Bernie Sanders’s rise to front-runner status in the Democratic primary has prompted renewed scrutiny of favorable statements Sanders made about socialist dictatorships in the 1980s (comments he has since defended) and, in particular, his 1988 trip to the Soviet Union.

Sanders’s critics complain that the senator’s compliments of certain aspects of the Soviet Union ignore and minimize that country’s horrible crimes. However, the story is more complicated than they acknowledge. The Soviet Union of 1988 was no longer the Stalinist dictatorship it once was, nor was it even the Brezhnev-era oligarchy that preceded it. Rather, Sanders’s trip to the U.S.S.R. came when the country under Mikhail Gorbachev was taking radical steps to democratize, and U.S. leaders on both sides of the aisle were encouraging such changes. Understood in this context, Sanders’s remarks show a desire to challenge stereotypes and end the Cold War — not support for authoritarianism.

Beginning in the late 1970s, the Cold War dramatically hardened, reversing thaws of the prior decade. Clashes over the Soviet invasion of Afghanistan, human rights and arms control brought the Soviet Union and the United States to the brink of military confrontation. Ronald Reagan adopted a hard-line strategy to what he labeled “the evil empire”: Even when he wanted to ease tensions, Reagan found himself without a negotiating partner thanks to a rapid succession of aging Soviet leaders.

But with the rise of Gorbachev in 1985 came dramatic transformation. Gorbachev was ready to cast off years of orthodoxy at home and abroad. The new Soviet general secretary was eager to resume dialogue with the United States to both improve the security of the U.S.S.R. and to create room for what would turn into a radical set of domestic reforms.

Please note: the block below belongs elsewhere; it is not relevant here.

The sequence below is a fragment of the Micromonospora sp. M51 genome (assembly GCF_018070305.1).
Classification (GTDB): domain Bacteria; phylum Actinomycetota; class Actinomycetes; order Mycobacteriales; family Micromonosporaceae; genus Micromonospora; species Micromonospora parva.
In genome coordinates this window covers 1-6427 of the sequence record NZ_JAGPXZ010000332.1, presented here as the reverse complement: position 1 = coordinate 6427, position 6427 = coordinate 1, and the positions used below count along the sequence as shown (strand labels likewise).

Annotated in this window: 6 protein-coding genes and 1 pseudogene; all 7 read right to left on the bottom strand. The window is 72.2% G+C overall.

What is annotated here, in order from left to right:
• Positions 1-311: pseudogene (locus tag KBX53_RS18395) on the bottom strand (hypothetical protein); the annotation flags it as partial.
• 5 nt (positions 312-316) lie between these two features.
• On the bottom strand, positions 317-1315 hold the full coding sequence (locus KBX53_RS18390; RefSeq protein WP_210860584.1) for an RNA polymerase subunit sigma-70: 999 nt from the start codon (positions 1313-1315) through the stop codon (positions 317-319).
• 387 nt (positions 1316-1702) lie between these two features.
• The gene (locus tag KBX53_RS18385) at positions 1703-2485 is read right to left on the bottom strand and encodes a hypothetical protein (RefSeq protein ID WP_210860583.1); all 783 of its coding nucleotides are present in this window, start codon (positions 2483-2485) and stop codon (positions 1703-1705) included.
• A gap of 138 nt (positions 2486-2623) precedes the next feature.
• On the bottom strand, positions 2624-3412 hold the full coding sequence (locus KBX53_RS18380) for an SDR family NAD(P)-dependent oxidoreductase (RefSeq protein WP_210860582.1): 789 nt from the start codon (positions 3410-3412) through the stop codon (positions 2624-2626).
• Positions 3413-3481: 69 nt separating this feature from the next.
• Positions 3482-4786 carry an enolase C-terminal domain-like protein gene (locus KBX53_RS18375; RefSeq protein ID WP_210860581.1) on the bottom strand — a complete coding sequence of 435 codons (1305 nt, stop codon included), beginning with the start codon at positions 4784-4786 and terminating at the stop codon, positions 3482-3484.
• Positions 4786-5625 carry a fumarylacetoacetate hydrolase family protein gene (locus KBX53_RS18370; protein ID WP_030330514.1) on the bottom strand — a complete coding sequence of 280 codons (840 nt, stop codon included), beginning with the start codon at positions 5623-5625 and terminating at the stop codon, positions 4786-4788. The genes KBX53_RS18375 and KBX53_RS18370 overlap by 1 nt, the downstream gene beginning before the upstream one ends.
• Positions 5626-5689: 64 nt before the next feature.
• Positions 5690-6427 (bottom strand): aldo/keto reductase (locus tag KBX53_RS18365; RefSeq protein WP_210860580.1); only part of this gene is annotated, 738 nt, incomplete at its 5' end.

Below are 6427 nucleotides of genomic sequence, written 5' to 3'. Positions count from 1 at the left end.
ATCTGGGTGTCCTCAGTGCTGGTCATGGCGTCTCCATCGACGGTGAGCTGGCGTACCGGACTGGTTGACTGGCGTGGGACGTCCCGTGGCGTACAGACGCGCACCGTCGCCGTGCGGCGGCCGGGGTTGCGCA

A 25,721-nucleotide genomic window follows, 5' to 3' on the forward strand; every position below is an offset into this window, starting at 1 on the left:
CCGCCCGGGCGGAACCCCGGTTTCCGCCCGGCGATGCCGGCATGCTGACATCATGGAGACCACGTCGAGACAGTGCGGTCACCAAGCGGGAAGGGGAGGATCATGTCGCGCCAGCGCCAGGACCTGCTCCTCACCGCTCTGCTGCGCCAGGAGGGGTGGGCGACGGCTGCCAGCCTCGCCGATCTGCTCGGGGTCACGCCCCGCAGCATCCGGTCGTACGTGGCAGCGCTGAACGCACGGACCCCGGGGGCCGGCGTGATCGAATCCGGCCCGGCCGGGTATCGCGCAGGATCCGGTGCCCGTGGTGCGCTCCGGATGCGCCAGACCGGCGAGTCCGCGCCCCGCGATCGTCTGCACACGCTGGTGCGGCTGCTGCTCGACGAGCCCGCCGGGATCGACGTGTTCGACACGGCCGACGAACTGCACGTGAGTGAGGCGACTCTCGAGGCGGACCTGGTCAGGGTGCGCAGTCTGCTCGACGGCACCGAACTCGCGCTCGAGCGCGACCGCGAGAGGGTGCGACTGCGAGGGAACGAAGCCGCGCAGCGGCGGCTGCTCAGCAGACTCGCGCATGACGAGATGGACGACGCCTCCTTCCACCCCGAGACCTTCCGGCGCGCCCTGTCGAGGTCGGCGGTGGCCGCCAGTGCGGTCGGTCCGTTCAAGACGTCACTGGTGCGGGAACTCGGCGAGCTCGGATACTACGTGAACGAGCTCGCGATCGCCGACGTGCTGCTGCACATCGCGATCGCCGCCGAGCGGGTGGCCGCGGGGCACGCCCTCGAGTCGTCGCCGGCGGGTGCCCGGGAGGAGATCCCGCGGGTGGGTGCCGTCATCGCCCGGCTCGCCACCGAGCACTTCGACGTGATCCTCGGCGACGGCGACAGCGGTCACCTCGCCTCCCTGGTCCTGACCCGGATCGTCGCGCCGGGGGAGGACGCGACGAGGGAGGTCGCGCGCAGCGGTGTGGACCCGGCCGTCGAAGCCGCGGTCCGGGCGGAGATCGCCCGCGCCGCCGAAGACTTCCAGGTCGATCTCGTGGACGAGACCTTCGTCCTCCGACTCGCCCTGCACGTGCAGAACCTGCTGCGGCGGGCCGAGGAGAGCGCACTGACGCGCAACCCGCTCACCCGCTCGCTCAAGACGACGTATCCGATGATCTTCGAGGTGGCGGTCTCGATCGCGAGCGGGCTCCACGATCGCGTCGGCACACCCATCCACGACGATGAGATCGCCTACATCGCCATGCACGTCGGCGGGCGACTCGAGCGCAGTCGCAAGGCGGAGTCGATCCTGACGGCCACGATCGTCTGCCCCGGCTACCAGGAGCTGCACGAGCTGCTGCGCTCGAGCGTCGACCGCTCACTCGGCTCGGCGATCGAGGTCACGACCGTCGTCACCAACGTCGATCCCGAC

During the next few years — in fits and starts — Reagan and Gorbachev were able to come to an understanding on a number of issues, including nuclear weapons. In 1988, Reagan even visited Moscow, and he admitted to a journalist that he no longer thought of the U.S.S.R. as an “evil empire.”

This admission was important because the future of the Soviet Union was very much unclear at the time — no one could foresee its rapid disintegration over the next few years. Reagan understood that for peace to succeed, the American public would have to look at the Soviet Union in a new way — and that such a view was warranted, despite criticism from hard-liners in his own party.

Gorbachev was working to transform the Soviet economic and political system. He took steps to liberalize its strict planning system and to legalize small businesses, and he launched his glasnost doctrine, which removed the draconian censorship system.

Most importantly, in 1988, Gorbachev won a constitutional reform that created a new supreme legislature called the Congress of People’s Deputies. Unlike its predecessors, this legislature would have representatives elected by popular vote. While a majority of the Congress was either stocked with representatives directly appointed or nominated by the Communist Party, dissidents such as Andrei Sakharov were also elected. Boris Yeltsin, increasingly critical of Gorbachev for not reforming things even more rapidly, also beat а nominee supported by the party establishment. These non-Party representatives criticized the Soviet government on live television — something unimaginable in an earlier period.

For observers in the West and in other communist countries, Gorbachev was not a strongman, but a leader trying to democratize his country against significant conservative resistance. It is no wonder that East German protesters who feared their government would violently crack down on them chanted “Gorbi save us” on his 1989 visit to the German Democratic Republic.

“People-to-people” contacts had been an important part of Soviet (and American) policy since the 1950s, but in 1988, they dovetailed with the Reagan administration’s efforts to cool the Cold War and guide the U.S.S.R. toward a more humane path.